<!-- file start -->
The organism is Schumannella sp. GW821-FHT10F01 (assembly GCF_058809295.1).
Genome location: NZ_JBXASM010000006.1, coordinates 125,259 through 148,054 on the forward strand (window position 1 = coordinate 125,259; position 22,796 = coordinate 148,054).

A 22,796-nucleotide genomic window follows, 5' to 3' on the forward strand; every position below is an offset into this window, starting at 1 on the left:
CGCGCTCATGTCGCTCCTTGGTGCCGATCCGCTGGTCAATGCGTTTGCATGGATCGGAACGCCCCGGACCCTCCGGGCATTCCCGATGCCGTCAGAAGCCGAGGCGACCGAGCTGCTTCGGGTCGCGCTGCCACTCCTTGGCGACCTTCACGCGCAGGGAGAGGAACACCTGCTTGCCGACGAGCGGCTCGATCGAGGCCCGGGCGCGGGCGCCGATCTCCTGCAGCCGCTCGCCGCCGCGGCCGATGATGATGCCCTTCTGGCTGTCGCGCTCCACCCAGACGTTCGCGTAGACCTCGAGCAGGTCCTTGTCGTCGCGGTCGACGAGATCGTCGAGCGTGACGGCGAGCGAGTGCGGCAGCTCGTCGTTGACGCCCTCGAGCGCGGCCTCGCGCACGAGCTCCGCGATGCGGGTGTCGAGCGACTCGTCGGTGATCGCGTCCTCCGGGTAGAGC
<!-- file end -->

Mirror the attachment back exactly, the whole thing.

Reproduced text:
The organism is Schumannella sp. GW821-FHT10F01 (assembly GCF_058809295.1).
Genome location: NZ_JBXASM010000006.1, coordinates 125,259 through 148,054 on the forward strand (window position 1 = coordinate 125,259; position 22,796 = coordinate 148,054).

A 22,796-nucleotide genomic window follows, 5' to 3' on the forward strand; every position below is an offset into this window, starting at 1 on the left:
CGCGCTCATGTCGCTCCTTGGTGCCGATCCGCTGGTCAATGCGTTTGCATGGATCGGAACGCCCCGGACCCTCCGGGCATTCCCGATGCCGTCAGAAGCCGAGGCGACCGAGCTGCTTCGGGTCGCGCTGCCACTCCTTGGCGACCTTCACGCGCAGGGAGAGGAACACCTGCTTGCCGACGAGCGGCTCGATCGAGGCCCGGGCGCGGGCGCCGATCTCCTGCAGCCGCTCGCCGCCGCGGCCGATGATGATGCCCTTCTGGCTGTCGCGCTCCACCCAGACGTTCGCGTAGACCTCGAGCAGGTCCTTGTCGTCGCGGTCGACGAGATCGTCGAGCGTGACGGCGAGCGAGTGCGGCAGCTCGTCGTTGACGCCCTCGAGCGCGGCCTCGCGCACGAGCTCCGCGATGCGGGTGTCGAGCGACTCGTCGGTGATCGCGTCCTCCGGGTAGAGC